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White House press corps feels bypassed by Obama in favor of TV shows, YouTube
In recent weeks, the president has talked to ABC's Diane Sawyer, George Stephanopoulos and Charlie Gibson, Steve Kroft of "60 Minutes" and at Sunday's Super Bowl with CBS's Katie Couric. Each has pressed him on various issues; Obama admitted to Sawyer that he had made a "legitimate mistake" by promising that all health-care negotiations would be televised on C-SPAN. But with strict time limits and a natural effort by the anchors to touch on several subjects, Obama has a built-in advantage.
The president has also chatted up Oprah Winfrey and sat down with a handful of print organizations, including The Washington Post, New York Times, People magazine and Time columnist Joe Klein. He held the traditional off-the-record lunch with the anchors and Sunday morning hosts on the day of the State of the Union, but also spoke on the record when he dined with foreign-policy columnists.
In practice, no single news organization can cover the ground of a 45-minute Q&A with newspapers, wire services, magazines, television, radio and bloggers, seen live on the air.
"What's lost is the ability to get beyond talking points," says Michael Shear, a White House reporter for The Post. "This is a president and White House that know how to be very scripted and very on message. . . . Frankly, we make our living studying and following details of these issues so we can zero our questions in on where the real tension lies in a particular issue."
Obama has talked to correspondents at occasional press "avails" overseas. While he has taken as many as a half-dozen or more questions, that figure has been shrinking, and if a foreign leader is present, the American side may get just one or two chances.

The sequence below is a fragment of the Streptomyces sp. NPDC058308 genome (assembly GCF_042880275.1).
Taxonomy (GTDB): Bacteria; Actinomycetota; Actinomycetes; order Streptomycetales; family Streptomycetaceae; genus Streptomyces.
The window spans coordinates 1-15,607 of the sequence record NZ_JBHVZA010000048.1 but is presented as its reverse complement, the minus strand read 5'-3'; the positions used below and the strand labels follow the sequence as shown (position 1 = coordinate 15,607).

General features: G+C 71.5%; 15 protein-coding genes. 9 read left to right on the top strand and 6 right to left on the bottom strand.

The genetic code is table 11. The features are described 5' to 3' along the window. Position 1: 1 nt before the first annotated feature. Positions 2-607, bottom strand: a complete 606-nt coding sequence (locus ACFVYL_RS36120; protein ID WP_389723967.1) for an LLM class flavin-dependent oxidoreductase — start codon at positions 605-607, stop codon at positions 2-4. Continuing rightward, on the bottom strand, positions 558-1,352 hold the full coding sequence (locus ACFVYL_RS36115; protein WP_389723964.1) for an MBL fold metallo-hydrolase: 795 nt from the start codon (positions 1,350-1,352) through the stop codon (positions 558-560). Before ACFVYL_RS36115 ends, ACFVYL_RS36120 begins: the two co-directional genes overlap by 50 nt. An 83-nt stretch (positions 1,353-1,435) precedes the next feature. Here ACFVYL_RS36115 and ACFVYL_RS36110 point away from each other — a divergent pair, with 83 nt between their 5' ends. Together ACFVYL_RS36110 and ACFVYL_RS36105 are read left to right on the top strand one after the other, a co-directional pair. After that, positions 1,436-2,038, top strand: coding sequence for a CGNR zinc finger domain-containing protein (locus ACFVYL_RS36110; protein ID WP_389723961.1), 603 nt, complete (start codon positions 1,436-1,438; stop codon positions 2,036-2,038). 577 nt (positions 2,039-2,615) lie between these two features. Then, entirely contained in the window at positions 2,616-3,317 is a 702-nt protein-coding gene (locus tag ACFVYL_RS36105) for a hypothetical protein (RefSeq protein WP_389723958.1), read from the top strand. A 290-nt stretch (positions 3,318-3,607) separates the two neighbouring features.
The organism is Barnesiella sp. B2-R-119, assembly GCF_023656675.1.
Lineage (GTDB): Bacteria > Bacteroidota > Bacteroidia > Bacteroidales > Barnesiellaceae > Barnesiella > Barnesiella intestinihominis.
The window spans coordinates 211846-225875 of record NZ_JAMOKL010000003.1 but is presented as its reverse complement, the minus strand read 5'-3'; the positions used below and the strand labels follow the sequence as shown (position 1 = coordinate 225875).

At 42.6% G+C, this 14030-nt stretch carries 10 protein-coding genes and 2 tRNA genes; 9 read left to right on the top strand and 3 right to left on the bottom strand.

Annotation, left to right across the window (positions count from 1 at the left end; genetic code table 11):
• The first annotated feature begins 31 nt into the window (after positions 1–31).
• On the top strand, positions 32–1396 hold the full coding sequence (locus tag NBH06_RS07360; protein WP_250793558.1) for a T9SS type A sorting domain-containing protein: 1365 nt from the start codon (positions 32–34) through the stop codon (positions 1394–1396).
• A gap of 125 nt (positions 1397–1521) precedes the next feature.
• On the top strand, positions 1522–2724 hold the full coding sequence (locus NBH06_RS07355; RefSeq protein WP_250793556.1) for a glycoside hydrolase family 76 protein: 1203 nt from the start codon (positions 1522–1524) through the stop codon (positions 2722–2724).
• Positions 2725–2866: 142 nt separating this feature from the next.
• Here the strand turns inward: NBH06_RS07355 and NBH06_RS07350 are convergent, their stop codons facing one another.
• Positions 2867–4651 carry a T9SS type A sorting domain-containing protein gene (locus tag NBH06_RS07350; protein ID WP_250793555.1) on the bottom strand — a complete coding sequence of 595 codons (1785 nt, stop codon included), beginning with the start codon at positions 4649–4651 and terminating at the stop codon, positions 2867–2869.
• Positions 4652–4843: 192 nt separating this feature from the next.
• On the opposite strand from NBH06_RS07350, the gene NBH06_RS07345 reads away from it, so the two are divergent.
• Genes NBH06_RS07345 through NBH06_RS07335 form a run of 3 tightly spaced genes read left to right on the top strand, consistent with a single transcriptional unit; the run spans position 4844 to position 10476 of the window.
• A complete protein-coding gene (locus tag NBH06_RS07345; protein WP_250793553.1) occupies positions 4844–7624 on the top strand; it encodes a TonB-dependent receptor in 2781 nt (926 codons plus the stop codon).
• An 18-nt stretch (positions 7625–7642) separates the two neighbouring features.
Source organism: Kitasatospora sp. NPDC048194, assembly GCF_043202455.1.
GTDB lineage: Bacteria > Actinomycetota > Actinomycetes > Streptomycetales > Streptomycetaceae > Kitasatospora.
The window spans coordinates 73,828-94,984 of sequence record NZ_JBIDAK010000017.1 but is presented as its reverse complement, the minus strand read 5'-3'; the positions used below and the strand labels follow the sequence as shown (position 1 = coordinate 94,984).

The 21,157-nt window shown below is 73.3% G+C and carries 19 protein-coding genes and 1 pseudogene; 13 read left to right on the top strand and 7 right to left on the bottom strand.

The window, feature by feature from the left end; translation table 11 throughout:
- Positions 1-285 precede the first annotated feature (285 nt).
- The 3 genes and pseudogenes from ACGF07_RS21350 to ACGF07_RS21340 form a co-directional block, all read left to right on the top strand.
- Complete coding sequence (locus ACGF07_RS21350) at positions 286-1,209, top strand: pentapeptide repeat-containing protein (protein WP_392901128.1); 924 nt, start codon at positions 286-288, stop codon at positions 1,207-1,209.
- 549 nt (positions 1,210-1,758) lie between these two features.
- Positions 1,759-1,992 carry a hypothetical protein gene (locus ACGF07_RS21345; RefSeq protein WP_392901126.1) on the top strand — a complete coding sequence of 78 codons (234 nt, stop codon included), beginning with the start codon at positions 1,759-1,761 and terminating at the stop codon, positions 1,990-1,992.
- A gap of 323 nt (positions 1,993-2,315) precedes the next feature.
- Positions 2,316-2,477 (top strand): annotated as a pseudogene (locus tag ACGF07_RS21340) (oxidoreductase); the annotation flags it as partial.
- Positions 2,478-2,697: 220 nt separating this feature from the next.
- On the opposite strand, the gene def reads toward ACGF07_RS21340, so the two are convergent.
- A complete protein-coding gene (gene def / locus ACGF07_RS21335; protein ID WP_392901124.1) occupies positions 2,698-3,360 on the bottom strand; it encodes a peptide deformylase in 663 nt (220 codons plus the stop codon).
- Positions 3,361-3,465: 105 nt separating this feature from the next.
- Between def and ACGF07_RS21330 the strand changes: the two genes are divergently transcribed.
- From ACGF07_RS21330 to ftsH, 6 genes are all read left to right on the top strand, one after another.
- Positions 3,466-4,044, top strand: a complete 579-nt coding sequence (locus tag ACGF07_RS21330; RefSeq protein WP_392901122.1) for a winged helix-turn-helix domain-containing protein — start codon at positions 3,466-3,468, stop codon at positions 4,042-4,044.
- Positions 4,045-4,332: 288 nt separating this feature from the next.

Todd says that while he and other network correspondents have been granted short interviews abroad, there is no time for wide-ranging questions on, say, Iran or the Middle East. "All these pre-set interviews, they try to attach them to a specific topic," he says.
Every president attempts to circumvent the press corps, viewing it as obsessed with process stories and "gotcha" questions. That's not exactly fair -- they do traffic in substance -- but talk shows have provided an easier forum since the days when Bill Clinton first went on Larry King and MTV. Obama, for his part, is the first Internet president, with his radio addresses on YouTube, videos on Whitehouse.gov and official photos on Flickr. There's a White House blog, and deputy press secretary Bill Burton has been weighing in on Twitter.
But while the administration may view televised news conferences as very 20th century -- Jack Kennedy began the practice in 1961 -- it remains a valuable tradition. It would be ironic if the president who seemed to win over the media while running for office were to wind up stiff-arming those who cover him most closely.
In the Fox's den
You can't accuse Bill O'Reilly of keeping his critics out of his self-proclaimed No-Spin Zone.
In sparring with Jon Stewart last week, the Fox News host allowed the acerbic comedian to swing away at the self-proclaimed fair-and-balanced network.
O'Reilly asked Stewart about my column last week on the "Daily Show" host taking more comedic jabs at the president (though he mischaracterized it as my telling Stewart "you're being too tough on Barack Obama"). Stewart said he doesn't "take any of that stuff seriously" and that he doesn't think about his targets' reaction because "whatever you say, someone's not going to like it."
As for Fox, while O'Reilly insisted that "only a couple of guys" are harsh on Obama, Stewart said the channel has "been able to mainstream conservative talk radio" and turn reasonable concerns about the administration "into full-fledged panic attack about the next coming of Chairman Mao."
He had gentler words for O'Reilly, sort of: "You have become the voice of sanity here, which is like being the thinnest kid at fat camp."
Kurtz also works for CNN and hosts its weekly media program, "Reliable Sources."